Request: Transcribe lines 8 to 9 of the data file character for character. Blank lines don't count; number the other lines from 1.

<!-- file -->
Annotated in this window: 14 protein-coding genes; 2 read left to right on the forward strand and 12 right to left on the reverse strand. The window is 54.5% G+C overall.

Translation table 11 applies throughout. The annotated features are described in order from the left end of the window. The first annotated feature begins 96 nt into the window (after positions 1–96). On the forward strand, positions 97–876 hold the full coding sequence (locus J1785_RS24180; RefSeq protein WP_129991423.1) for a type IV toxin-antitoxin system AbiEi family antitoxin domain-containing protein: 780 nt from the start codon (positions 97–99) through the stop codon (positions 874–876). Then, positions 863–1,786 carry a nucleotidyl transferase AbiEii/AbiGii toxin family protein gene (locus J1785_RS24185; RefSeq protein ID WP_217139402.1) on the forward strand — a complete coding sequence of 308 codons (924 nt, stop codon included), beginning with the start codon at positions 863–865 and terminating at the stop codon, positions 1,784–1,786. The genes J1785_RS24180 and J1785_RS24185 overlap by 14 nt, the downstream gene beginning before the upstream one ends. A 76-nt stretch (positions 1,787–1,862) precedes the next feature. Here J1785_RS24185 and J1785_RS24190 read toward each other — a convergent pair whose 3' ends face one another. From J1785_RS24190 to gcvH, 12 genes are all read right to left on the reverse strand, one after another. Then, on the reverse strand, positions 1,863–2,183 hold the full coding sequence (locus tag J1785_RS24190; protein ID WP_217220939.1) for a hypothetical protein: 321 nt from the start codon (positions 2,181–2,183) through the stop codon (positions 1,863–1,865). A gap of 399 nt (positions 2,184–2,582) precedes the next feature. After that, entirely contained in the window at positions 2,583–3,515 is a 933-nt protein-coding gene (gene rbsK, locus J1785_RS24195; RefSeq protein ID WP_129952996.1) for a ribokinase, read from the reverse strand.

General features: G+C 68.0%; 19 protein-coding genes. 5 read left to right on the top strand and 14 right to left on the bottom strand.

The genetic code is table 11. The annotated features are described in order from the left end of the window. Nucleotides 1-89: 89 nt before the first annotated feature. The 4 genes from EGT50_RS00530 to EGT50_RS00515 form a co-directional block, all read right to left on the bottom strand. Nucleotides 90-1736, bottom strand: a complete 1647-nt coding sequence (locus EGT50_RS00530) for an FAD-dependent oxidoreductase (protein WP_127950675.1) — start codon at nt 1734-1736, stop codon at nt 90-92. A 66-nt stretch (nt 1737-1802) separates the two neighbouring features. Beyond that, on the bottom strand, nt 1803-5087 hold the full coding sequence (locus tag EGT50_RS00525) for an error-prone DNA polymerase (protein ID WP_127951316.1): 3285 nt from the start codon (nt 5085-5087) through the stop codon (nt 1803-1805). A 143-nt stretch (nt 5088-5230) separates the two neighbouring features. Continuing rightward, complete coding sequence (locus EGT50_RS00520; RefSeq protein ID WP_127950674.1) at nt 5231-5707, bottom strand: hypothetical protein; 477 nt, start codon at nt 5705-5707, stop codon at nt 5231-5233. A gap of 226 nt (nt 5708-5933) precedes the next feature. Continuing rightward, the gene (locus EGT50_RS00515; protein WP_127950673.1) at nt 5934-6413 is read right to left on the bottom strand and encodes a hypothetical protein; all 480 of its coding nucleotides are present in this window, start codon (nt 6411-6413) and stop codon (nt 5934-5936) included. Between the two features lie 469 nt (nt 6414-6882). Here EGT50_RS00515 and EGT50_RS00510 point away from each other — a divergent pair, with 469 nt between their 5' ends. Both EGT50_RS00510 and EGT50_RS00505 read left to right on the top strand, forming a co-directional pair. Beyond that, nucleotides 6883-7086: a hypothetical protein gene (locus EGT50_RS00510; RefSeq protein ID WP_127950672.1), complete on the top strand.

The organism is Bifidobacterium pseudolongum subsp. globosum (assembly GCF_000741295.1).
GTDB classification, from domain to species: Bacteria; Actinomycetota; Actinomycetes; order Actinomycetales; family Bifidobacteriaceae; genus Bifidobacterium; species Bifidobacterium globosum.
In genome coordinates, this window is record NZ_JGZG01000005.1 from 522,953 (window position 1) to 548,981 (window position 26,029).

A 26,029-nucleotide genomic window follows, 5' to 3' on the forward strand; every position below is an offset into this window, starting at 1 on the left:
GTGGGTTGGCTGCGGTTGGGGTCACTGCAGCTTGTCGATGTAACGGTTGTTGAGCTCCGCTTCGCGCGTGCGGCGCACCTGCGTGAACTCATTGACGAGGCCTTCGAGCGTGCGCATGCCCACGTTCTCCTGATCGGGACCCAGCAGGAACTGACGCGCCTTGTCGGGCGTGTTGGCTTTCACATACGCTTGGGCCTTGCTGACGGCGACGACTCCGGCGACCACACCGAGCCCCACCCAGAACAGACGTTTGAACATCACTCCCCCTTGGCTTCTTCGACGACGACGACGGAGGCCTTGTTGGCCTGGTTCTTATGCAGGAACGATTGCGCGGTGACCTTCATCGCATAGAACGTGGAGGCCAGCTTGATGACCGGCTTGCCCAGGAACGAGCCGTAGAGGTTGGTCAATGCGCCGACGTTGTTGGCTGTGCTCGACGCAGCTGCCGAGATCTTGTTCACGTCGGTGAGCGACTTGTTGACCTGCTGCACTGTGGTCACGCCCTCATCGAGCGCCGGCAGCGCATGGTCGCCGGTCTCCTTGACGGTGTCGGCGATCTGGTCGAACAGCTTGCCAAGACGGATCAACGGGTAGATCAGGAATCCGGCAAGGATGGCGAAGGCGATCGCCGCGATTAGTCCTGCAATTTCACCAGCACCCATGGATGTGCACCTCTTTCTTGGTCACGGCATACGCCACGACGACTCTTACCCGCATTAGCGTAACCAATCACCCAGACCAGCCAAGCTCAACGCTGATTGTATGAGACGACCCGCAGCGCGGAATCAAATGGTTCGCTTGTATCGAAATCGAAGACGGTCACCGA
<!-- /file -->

A 26,029-nucleotide genomic window follows, 5' to 3' on the forward strand; every position below is an offset into this window, starting at 1 on the left:
GTGGGTTGGCTGCGGTTGGGGTCACTGCAGCTTGTCGATGTAACGGTTGTTGAGCTCCGCTTCGCGCGTGCGGCGCACCTGCGTGAACTCATTGACGAGGCCTTCGAGCGTGCGCATGCCCACGTTCTCCTGATCGGGACCCAGCAGGAACTGACGCGCCTTGTCGGGCGTGTTGGCTTTCACATACGCTTGGGCCTTGCTGACGGCGACGACTCCGGCGACCACACCGAGCCCCACCCAGAACAGACGTTTGAACATCACTCCCCCTTGGCTTCTTCGACGACGACGACGGAGGCCTTGTTGGCCTGGTTCTTATGCAGGAACGATTGCGCGGTGACCTTCATCGCATAGAACGTGGAGGCCAGCTTGATGACCGGCTTGCCCAGGAACGAGCCGTAGAGGTTGGTCAATGCGCCGACGTTGTTGGCTGTGCTCGACGCAGCTGCCGAGATCTTGTTCACGTCGGTGAGCGACTTGTTGACCTGCTGCACTGTGGTCACGCCCTCATCGAGCGCCGGCAGCGCATGGTCGCCGGTCTCCTTGACGGTGTCGGCGATCTGGTCGAACAGCTTGCCAAGACGGATCAACGGGTAGATCAGGAATCCGGCAAGGATGGCGAAGGCGATCGCCGCGATTAGTCCTGCAATTTCACCAGCACCCATGGATGTGCACCTCTTTCTTGGTCACGGCATACGCCACGACGACTCTTACCCGCATTAGCGTAACCAATCACCCAGACCAGCCAAGCTCAACGCTGATTGTATGAGACGACCCGCAGCGCGGAATCAAATGGTTCGCTTGTATCGAAATCGAAGACGGTCACCGA